It must be clearly stated that Hemingway’s position in this novel is unequivocally on the side of the Spanish people; there can be no question of his defection from that cause. It is, however, a tragic fact that the cause of Spain does not, in any essential way, figure as a motivating power driving, emotional, passional force in this country. In the widest sense, that cause is actually irrelevant to the narrative. For the author is less concerned with the fate of the Spanish people, whom I am certain that he loves, than he is with the fate of his hero and his heroine, who are himself. They are Hemingway and Hemingway alone, in their (say rather his, for Jordan is the mainspring of the narrative, and the girl Maria is only lightly sketched) morbid concentration upon the meaning of individual death, personal happiness, personal misery, personal significance in living and their personal equation is not so deeply felt or understood as to achieve wide significance. For all this groping, the author of the Bell has yet to integrate his individual sensitivity to life with the sensitivity of every living human being (read the Spanish people); he has yet to expand his personality as a novelist to embrace the truths of other people, everywhere; he has yet to dive deep into the lives of others, and there to find his own.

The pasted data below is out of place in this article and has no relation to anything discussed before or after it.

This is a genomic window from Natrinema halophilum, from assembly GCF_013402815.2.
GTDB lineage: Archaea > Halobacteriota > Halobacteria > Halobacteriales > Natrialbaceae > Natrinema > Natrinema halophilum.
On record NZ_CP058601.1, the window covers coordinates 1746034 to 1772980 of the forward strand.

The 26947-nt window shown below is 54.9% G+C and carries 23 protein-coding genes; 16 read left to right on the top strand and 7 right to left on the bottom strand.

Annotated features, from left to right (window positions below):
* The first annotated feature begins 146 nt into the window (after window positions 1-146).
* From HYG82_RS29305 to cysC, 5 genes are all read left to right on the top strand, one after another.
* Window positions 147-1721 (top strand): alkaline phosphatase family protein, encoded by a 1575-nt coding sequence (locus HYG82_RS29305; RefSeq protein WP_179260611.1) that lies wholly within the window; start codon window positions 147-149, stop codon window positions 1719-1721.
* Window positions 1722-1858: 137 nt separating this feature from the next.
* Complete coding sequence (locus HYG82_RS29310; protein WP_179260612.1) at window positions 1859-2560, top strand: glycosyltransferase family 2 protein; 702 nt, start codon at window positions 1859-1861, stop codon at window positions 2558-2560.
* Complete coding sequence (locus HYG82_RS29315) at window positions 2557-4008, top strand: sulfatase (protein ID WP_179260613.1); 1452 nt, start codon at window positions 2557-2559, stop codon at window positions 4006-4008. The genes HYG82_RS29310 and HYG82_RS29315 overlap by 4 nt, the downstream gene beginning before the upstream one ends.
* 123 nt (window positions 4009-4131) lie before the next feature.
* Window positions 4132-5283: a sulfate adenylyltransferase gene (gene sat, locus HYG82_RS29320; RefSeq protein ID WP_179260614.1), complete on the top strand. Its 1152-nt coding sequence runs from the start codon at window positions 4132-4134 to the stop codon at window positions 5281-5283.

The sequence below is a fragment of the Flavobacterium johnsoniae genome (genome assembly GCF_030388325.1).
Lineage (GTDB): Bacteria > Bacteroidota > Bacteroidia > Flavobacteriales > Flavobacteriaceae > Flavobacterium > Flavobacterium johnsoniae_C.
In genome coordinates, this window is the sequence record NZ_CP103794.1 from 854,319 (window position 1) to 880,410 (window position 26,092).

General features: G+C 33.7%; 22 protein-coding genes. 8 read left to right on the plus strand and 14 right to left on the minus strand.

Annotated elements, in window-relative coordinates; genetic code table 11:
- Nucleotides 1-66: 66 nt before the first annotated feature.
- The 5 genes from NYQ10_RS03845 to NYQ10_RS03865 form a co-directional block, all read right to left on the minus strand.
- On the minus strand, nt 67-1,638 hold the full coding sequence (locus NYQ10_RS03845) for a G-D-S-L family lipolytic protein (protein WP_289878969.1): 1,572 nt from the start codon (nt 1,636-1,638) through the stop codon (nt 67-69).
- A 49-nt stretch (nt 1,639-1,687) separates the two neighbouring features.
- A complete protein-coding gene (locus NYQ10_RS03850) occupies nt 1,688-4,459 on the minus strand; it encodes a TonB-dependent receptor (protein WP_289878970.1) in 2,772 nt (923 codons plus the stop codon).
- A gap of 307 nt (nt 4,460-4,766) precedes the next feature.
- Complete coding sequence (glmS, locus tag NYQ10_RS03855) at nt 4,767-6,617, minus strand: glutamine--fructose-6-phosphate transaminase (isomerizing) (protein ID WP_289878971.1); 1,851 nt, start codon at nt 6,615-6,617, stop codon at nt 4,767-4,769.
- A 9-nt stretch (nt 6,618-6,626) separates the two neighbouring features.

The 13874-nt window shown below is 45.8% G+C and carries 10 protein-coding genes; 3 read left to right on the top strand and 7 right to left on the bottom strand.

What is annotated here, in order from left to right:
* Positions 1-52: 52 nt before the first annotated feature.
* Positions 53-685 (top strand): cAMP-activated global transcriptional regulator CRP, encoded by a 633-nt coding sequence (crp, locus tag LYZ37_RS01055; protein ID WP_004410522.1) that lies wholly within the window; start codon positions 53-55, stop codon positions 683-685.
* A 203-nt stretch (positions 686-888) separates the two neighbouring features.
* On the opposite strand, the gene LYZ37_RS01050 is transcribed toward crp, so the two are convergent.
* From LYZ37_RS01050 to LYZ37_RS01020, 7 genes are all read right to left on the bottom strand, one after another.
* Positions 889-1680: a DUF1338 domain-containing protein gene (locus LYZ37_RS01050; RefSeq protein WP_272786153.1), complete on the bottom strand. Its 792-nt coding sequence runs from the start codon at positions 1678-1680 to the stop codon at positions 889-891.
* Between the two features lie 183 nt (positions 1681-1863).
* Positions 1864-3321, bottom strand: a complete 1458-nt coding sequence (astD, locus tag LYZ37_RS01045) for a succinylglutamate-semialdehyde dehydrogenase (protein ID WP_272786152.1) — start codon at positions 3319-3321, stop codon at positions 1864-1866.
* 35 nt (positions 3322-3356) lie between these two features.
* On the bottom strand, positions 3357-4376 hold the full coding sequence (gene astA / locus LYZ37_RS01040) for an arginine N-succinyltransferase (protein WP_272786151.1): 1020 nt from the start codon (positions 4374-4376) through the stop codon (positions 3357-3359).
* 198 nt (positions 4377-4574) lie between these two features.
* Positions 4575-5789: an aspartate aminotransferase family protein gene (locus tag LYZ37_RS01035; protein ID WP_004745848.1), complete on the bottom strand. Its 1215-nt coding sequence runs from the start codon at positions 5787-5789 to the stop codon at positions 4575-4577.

The personal constriction has long been evident and has made inevitable other aspects of Hemingway’s personality that are, to say the least, reprehensible. I refer to his persistent chauvinism, as referred to the Italian people, and to women; to the irresponsibility he has shown in publishing in Hearst’s Cosmopolitan such a story as Below the Ridge, a story whose implications gave deadly ammunition to the enemy—Hemingway’s enemy, the fascist-minded of America; to the irresponsibility in permitting his play, The Fifth Column, to be mutilated and distorted out of all semblance of what he originally wanted to say, to the point where it was actually a slander to the Spanish people.